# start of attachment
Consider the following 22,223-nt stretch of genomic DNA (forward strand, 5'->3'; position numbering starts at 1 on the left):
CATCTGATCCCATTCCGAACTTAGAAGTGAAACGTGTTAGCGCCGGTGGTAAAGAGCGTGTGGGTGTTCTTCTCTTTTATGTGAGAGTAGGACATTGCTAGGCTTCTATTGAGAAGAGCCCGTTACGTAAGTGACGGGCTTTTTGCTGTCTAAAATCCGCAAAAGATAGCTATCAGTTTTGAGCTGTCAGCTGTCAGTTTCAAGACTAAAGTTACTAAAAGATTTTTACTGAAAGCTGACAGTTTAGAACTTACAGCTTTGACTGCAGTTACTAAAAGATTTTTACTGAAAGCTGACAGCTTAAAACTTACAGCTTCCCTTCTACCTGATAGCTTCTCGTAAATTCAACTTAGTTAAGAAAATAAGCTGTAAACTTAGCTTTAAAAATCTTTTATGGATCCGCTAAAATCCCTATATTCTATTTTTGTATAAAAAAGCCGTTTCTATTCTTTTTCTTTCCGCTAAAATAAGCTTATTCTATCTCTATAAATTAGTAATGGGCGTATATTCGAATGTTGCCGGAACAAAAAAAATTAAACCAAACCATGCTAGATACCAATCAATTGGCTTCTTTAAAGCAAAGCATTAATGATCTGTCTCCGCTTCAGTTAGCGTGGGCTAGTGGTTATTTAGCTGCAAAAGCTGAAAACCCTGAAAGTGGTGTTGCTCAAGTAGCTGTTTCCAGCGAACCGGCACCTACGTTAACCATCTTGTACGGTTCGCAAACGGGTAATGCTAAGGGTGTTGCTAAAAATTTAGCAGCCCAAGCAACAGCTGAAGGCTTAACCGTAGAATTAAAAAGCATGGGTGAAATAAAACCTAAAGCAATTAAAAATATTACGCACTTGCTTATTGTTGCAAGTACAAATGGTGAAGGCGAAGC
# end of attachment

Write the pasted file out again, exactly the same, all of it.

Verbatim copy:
Consider the following 22,223-nt stretch of genomic DNA (forward strand, 5'->3'; position numbering starts at 1 on the left):
CATCTGATCCCATTCCGAACTTAGAAGTGAAACGTGTTAGCGCCGGTGGTAAAGAGCGTGTGGGTGTTCTTCTCTTTTATGTGAGAGTAGGACATTGCTAGGCTTCTATTGAGAAGAGCCCGTTACGTAAGTGACGGGCTTTTTGCTGTCTAAAATCCGCAAAAGATAGCTATCAGTTTTGAGCTGTCAGCTGTCAGTTTCAAGACTAAAGTTACTAAAAGATTTTTACTGAAAGCTGACAGTTTAGAACTTACAGCTTTGACTGCAGTTACTAAAAGATTTTTACTGAAAGCTGACAGCTTAAAACTTACAGCTTCCCTTCTACCTGATAGCTTCTCGTAAATTCAACTTAGTTAAGAAAATAAGCTGTAAACTTAGCTTTAAAAATCTTTTATGGATCCGCTAAAATCCCTATATTCTATTTTTGTATAAAAAAGCCGTTTCTATTCTTTTTCTTTCCGCTAAAATAAGCTTATTCTATCTCTATAAATTAGTAATGGGCGTATATTCGAATGTTGCCGGAACAAAAAAAATTAAACCAAACCATGCTAGATACCAATCAATTGGCTTCTTTAAAGCAAAGCATTAATGATCTGTCTCCGCTTCAGTTAGCGTGGGCTAGTGGTTATTTAGCTGCAAAAGCTGAAAACCCTGAAAGTGGTGTTGCTCAAGTAGCTGTTTCCAGCGAACCGGCACCTACGTTAACCATCTTGTACGGTTCGCAAACGGGTAATGCTAAGGGTGTTGCTAAAAATTTAGCAGCCCAAGCAACAGCTGAAGGCTTAACCGTAGAATTAAAAAGCATGGGTGAAATAAAACCTAAAGCAATTAAAAATATTACGCACTTGCTTATTGTTGCAAGTACAAATGGTGAAGGCGAAGC